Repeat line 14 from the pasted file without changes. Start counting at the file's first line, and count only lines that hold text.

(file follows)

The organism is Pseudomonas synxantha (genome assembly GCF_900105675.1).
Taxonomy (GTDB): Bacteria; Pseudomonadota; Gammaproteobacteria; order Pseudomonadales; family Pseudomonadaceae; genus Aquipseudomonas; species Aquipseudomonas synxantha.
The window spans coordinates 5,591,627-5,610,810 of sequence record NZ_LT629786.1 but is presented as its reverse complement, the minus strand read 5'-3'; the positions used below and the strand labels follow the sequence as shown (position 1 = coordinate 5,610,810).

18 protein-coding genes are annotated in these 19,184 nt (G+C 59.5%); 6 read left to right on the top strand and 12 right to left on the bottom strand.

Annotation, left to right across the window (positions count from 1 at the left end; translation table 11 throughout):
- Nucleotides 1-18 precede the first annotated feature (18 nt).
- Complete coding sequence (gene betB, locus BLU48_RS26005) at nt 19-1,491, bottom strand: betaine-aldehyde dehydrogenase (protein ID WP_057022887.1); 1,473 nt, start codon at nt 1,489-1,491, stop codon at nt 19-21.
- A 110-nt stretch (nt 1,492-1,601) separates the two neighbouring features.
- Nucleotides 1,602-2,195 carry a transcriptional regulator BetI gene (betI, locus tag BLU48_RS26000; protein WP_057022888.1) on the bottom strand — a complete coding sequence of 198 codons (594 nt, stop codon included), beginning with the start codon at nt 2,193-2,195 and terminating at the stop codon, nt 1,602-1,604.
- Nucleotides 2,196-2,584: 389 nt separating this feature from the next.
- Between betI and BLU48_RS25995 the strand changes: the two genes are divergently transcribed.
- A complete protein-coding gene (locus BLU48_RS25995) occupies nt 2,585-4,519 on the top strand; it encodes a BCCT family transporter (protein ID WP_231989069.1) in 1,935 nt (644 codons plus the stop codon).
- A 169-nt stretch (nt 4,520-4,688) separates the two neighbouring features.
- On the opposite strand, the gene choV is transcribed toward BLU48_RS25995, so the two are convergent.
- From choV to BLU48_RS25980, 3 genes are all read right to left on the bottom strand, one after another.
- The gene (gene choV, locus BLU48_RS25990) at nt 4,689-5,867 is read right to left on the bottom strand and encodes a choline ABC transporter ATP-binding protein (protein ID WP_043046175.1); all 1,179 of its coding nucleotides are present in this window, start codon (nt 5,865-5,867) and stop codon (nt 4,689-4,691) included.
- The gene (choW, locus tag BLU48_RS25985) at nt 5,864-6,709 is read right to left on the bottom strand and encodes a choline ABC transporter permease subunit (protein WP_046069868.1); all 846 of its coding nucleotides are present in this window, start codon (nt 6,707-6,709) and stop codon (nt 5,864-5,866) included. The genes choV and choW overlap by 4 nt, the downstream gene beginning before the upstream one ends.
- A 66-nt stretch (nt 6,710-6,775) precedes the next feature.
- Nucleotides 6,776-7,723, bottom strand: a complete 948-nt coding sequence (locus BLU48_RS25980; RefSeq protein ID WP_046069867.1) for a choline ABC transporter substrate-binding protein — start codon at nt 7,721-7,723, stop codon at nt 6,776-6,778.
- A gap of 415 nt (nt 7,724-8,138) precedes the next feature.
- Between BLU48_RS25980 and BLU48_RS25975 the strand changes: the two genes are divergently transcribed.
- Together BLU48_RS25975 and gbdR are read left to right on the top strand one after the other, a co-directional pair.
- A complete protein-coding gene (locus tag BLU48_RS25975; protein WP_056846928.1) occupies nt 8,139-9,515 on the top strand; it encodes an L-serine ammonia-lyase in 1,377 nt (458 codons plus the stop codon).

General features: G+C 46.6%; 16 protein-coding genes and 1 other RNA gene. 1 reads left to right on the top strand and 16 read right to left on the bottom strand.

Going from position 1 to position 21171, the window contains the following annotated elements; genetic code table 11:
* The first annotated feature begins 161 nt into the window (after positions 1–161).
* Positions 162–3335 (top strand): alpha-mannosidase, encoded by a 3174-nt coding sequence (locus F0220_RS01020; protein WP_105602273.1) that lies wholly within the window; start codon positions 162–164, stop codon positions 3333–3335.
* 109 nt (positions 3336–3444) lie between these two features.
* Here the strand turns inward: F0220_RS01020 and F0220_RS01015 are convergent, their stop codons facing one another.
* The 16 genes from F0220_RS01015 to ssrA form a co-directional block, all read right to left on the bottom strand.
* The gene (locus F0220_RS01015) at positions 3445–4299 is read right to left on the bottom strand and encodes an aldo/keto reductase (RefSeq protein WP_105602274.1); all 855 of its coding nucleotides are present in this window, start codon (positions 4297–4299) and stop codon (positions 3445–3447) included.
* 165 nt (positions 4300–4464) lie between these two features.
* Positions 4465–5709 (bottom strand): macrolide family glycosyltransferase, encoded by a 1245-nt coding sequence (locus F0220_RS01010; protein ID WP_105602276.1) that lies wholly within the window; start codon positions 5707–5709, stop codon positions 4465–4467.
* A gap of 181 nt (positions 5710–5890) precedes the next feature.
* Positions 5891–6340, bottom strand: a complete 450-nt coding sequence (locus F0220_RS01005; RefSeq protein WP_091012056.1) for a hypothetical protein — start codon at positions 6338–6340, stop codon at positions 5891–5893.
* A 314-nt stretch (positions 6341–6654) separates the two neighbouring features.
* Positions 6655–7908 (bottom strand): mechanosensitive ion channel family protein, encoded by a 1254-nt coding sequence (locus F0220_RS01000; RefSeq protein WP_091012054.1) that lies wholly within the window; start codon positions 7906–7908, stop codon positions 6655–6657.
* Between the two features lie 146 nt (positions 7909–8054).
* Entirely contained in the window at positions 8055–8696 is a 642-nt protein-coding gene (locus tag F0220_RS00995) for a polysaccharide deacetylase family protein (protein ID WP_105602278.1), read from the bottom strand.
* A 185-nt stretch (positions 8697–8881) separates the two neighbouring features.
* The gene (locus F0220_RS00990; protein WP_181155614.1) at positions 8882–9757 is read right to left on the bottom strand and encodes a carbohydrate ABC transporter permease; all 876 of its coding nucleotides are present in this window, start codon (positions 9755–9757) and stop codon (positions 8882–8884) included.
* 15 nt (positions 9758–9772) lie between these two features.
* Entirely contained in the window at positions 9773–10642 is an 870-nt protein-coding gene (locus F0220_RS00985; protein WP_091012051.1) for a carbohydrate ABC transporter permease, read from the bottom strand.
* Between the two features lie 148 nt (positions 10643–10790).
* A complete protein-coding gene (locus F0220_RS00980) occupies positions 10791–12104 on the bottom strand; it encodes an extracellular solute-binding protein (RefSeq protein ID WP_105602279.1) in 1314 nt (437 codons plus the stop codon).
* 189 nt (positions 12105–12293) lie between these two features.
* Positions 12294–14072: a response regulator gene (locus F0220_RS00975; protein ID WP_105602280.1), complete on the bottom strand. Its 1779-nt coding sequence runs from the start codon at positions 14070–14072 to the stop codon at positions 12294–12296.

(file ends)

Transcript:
- On the opposite strand, the gene choV is transcribed toward BLU48_RS25995, so the two are convergent.